Efficiency doubles with Dorabot as DHL tries to combat labour shortage
DHL’s trial of its new robotic sorting device, Dorabot, at a US distribution centre in ...
Battling low margins and supply chain disruptions, the warehouse industry has long suffered with a “transient” workforce, which are either too bored, too “seasonal”, or too low-paid to make training worthwhile.
In response, companies are seeking to plug the gap with technology such as including wearable devices.
Chief product officer of ProGlove, Ilhan Kolko, described his company’s wearable device, a scanner the size of a matchbox, as an enabler of “micro-efficiencies”.
“When we put it on the back of the hand of the worker, the hands are free, the eyes are free,” he said. “You don’t have to look for it, place it on the desk… it saves 4-6 seconds on every scan that you do.”
Yodel Operations IT Portfolio Director Alan Parsons said the device provided better results downstream of the warehouse – the most important indicator of good performance.
“We have quite a transient workforce, as is the industry norm,” he said. “A lot of temp workers, agency workers.
“So, we run the majority of our last mile network on third party couriers and drivers.”
Mr Parsons explained that one of the biggest strengths of the device was its intuitiveness, cutting down on training.
“Using the technology from ProGlove, we’ve been able to take cost out and increase productivity,” said Mr Parsons. “We’ve had the benefit of both visibility and productivity, not from investing in the same areas, but actually downstream in the supply chain.”
A survey report on the industry by ProGlove, which in August appointed former DHL Express CEO Ken Allen as its chairman, found that 71% of warehouse workers were unsatisfied with their pay, and a further 51% were requesting further training.
“Workers on the floor and in management positions… more than half (51%)… view training as a route to higher satisfaction. This clearly highlights the need for technology to be easy to master, and simple to operate. Otherwise, workers will find the technology to be more of a hinderance than a help,” Proglove’s report determined.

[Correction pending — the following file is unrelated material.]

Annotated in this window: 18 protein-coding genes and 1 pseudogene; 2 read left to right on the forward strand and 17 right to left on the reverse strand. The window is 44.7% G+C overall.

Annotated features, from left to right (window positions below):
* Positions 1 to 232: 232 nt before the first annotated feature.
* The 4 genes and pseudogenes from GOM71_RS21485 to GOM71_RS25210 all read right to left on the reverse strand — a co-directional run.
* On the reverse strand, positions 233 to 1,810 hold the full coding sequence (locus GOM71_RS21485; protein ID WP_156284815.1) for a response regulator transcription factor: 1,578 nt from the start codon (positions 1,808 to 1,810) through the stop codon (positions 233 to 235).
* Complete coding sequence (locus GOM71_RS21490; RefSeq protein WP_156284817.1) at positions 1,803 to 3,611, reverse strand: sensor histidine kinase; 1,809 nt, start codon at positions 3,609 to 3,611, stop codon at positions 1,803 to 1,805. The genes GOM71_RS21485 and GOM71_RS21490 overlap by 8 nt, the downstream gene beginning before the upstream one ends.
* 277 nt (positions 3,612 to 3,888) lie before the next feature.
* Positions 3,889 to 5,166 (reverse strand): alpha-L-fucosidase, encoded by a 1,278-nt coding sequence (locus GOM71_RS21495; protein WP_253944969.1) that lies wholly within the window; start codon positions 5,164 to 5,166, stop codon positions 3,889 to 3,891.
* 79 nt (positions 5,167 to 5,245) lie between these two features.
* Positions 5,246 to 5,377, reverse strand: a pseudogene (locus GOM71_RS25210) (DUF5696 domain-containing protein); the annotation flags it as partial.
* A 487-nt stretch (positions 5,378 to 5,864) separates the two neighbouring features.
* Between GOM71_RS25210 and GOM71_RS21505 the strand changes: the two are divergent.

Consistent and usable data can provide the foundation of an efficient operation, and wearables don’t just speed up processes for the workers, but also optimise warehouse layouts, explained Mr Kolko: “Data points – the time it takes to scan, the time between scans, travel time, number of steps, the path, are all very valuable data points which can be put to use to improve the physical [warehouse] layout itself.”
But the data is only of value if it is reliable enough to be properly analysed and acted upon, while technology implementation thus far has not been problem-free.
Barcode scanning, or mis-scanning, was held to be one of the biggest problems for generating these inaccuracies in ProGlove’s report. “Improving [or] replacing traditional barcode scanning is among the top answers to curing errors,” ProGlove said. “The ultimate remedy to picking errors is providing reliable information for warehouse workers.”
According to ProGlove, there were, on average, 32 picking errors per workstation per week. “So downstream in the supply chain, we need to make sure we have the accuracy, the visibility of the data that we gather, so we can understand it, and share with both consumer and client at all stages of the journey,” said Mr. Parsons.